Honda’s Amazing New ABS

June 1 2009

Honda has released a new generation of ABS on their CBR1000 and CBR600, and let me tell you from experience, it is an amazing system unlike any other ABS on the market.

I know what you’re thinking, ‘But Mojo doesn’t cover any sportbike stuff’. Well you’re right, but in a special case, some might filter through. And besides, this isn’t sportbike stuff, it’s an advanced ABS that just happens to come in a sportbike package. And if this technology filters into the cruiser and the touring range of Honda motorcycles, it cannot help but make riding safer for all styles of motorcycles.

ABS is nothing new. Over the past few years most major motorcycle manufacturers have adopted ABS on at least some of their bikes, usually the higher-end touring and sport-touring models. But never has it been available on the style of bike that can use an Anti-Lock Braking System to its maximum potential.

Lets face it, a rider of a Supersport bike on the track heading into a corner waits until the last split second to apply the brakes, and they are applied hard–always. Far more demanding in that situation than your cruiser or touring bike will ever be subjected to.

There is also a size factor that comes into play here, a sportbike has no room to hide many of the systems now on the market, and the weight of such systems is counteractive to the idea of shedding as much weight as possible on a sportbike. The new system by Honda weighs in at 10 kg. Now 10 kg is nothing to sneeze at in a lithe sportbike, but the benefits for the average user will outweigh the extra weight.

The nuts and bolts of ABS

I know there are riders out there who are opposed to ABS and prefer to be in control of the motorcycle at all times, instead of a computer being in control. That is true on some types of bikes, like Dual-sport for instance, where you may want to lock the rear brake up in some conditions. But lets look at a few facts.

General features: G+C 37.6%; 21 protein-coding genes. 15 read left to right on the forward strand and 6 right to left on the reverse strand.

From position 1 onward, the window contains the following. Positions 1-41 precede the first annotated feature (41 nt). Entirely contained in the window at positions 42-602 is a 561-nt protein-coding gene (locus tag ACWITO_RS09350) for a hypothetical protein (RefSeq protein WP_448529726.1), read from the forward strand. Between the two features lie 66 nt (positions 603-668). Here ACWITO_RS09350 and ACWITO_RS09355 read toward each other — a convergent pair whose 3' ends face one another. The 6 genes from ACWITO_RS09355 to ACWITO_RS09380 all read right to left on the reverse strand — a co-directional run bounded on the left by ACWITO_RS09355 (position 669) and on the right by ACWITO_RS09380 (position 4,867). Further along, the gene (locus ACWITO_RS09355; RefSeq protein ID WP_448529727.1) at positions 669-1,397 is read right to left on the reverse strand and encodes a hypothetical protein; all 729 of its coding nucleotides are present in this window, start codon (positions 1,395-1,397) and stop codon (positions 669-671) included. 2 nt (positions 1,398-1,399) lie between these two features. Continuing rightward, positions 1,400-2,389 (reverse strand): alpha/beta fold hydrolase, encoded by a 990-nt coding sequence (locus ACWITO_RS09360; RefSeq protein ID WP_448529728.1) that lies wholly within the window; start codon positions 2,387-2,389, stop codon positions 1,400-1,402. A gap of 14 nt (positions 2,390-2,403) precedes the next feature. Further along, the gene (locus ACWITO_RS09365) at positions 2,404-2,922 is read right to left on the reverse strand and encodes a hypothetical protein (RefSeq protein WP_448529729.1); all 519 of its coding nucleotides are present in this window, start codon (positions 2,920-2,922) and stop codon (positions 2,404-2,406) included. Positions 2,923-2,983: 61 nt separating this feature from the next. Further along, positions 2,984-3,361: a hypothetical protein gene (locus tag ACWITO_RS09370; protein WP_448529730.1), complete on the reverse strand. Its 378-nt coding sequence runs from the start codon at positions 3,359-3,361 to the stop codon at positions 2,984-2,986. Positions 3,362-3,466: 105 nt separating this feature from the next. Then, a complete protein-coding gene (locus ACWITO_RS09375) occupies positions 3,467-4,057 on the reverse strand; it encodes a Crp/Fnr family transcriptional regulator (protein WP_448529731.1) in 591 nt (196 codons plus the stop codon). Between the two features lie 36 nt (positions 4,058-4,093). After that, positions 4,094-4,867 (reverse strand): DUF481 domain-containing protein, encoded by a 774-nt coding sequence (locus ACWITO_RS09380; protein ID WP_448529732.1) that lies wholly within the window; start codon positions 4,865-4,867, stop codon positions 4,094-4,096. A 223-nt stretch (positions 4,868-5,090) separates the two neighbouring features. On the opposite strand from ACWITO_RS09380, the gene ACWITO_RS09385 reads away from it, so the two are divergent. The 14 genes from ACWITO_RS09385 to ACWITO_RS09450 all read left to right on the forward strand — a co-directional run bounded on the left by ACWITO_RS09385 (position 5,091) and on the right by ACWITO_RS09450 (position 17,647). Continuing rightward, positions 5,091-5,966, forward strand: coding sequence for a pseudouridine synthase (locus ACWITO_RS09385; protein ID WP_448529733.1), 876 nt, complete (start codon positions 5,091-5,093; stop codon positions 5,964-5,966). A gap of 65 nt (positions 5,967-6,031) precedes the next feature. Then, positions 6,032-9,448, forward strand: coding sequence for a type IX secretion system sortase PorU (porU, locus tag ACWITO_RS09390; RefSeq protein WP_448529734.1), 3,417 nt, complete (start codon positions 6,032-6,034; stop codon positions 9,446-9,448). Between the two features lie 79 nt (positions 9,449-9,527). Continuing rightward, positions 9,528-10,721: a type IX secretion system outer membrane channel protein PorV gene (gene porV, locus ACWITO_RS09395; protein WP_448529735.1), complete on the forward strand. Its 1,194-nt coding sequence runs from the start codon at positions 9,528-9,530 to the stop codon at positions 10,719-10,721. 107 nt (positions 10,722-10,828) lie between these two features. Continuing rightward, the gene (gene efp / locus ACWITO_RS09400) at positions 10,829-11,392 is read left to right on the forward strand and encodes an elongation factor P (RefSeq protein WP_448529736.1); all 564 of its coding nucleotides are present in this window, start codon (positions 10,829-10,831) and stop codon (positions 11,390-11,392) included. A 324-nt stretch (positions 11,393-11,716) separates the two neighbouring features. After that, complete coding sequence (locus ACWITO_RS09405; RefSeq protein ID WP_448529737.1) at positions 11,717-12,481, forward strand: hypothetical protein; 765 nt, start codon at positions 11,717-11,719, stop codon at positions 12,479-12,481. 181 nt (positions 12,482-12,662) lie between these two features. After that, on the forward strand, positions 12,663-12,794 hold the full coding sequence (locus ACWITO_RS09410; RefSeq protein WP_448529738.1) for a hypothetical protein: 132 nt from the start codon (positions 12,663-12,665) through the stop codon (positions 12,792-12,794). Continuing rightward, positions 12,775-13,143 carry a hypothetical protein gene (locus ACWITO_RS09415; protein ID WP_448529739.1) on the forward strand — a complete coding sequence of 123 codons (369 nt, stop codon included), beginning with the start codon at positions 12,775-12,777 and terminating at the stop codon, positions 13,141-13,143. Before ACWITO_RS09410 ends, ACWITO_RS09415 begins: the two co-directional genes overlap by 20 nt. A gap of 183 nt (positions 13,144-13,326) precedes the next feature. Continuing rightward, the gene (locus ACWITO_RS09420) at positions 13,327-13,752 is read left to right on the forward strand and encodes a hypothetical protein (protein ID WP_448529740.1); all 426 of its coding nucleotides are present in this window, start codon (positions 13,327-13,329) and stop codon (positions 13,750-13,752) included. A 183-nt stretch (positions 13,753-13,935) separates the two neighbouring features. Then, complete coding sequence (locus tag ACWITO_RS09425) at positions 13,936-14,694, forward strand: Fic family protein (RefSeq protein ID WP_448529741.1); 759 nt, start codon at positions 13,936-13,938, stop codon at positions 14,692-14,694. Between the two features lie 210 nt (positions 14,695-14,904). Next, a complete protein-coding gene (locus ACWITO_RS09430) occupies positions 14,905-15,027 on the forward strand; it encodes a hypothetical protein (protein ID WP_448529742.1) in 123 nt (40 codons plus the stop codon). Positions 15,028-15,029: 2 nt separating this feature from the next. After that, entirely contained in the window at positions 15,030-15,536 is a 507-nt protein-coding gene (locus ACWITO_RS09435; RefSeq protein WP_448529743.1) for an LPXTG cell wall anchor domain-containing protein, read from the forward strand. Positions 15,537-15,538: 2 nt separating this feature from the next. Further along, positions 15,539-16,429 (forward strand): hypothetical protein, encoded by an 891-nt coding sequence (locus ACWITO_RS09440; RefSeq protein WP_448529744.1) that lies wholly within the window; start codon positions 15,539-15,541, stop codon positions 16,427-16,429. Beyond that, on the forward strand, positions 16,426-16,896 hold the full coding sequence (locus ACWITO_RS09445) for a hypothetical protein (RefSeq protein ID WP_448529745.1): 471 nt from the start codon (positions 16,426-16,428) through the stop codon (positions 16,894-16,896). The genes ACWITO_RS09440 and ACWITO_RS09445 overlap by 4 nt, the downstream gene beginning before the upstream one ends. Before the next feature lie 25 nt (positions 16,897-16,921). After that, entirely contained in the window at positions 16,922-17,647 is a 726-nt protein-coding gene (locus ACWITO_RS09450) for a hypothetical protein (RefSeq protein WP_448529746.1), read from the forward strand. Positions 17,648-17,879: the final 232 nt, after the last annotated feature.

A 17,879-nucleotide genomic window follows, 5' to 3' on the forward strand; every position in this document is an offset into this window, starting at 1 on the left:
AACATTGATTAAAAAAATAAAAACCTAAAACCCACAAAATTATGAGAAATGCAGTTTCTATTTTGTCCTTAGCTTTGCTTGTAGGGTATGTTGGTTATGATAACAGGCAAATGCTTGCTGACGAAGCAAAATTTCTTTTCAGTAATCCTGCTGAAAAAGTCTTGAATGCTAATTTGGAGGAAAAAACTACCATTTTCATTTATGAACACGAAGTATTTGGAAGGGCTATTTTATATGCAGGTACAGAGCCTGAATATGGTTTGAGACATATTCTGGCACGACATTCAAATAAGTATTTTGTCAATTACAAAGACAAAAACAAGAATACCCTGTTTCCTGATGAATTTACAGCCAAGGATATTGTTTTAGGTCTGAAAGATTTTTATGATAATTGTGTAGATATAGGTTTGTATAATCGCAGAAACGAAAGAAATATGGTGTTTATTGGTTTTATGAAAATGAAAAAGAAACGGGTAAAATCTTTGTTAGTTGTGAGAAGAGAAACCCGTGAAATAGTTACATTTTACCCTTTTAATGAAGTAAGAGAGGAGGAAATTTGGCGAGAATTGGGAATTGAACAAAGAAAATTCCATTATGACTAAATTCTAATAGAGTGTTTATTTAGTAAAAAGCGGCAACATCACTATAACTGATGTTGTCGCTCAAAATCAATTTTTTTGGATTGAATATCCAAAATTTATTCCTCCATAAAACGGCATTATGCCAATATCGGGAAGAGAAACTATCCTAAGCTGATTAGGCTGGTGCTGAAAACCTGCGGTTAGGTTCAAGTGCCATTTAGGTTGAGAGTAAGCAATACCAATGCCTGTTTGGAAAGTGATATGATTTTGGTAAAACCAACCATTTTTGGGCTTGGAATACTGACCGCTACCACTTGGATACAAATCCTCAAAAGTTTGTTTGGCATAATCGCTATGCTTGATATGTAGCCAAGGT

According to Warren Milner, Senior Marketing Manager at Honda Canada, the main goal of ABS in a car is to allow the driver to be able to continue to steer the car. On a motorcycle, ABS will offer a much higher degree of control to riders of various levels of experience and stopping ability and undoubtedly allow the bike to stop quicker in a shorter distance.

Milner quoted various studies of the human brain’s ability to decipher and process information, as well as studies done on how experienced motorcyclists react in panic situations.

“The human brain can only process one piece of information at a time, it cannot simultaneously process information.” If a rider is in a panic situation, the brain cannot tell the right hand to squeeze the front brake slowly until the front-end is loaded up, then squeeze harder to maximum braking power while telling the right foot to press hard on the brake pedal. All of these signals are independent of each other, some people just process the information faster than others, but each command is done individually.

Milner continued with a study done on experienced motorcyclists braking ability. “On average, only 56% of available braking power is used in a panic situation. Let’s assume that a rider is travelling at 100 km/h. By the time the rider realizes something is wrong in front of him and begins to act on it, 17 metres (55 ft) have passed. Now take into account that the rider is only going to use a maximum of 56% of the available braking power.” The reason for that is the human condition that says, ‘If I squeeze harder the front brake will lock and I will go down.’ Add in the equation of the brain’s ability to process and transmit one piece of information at a time. All this means that valuable time and distance is lost, creating a huge potential for a collision.

This is where ABS comes into play. Sure, the distance of 17 metres hasn’t changed, nor has the fact that your brain can only accept and send so much information at a time, but with ABS you can now apply 100% of the braking power without fear of locking the front wheel up. The simple fact that you can apply maximum braking is going to shorten your stopping distance, and possibly let you stop short of colliding with an object or afford you the time to steer around it.

Honda’s new ABS is different than the others.

In layman’s terms, every other ABS system on the market uses wheel sensors to tell the ECU that the wheel is going to lock up, thereby releasing pressure at the brake caliper allowing the brake to slightly let go. The sensor then tells the ECU that the wheel is not going to lock up and the pressure you are applying is now restored to the caliper. This cycle repeats many times per second. The on-off-on pressure causes the brake lever or pedal to pulsate, something I’m sure many of you have experienced in your cars, or possibly on your ABS-equipped motorcycles.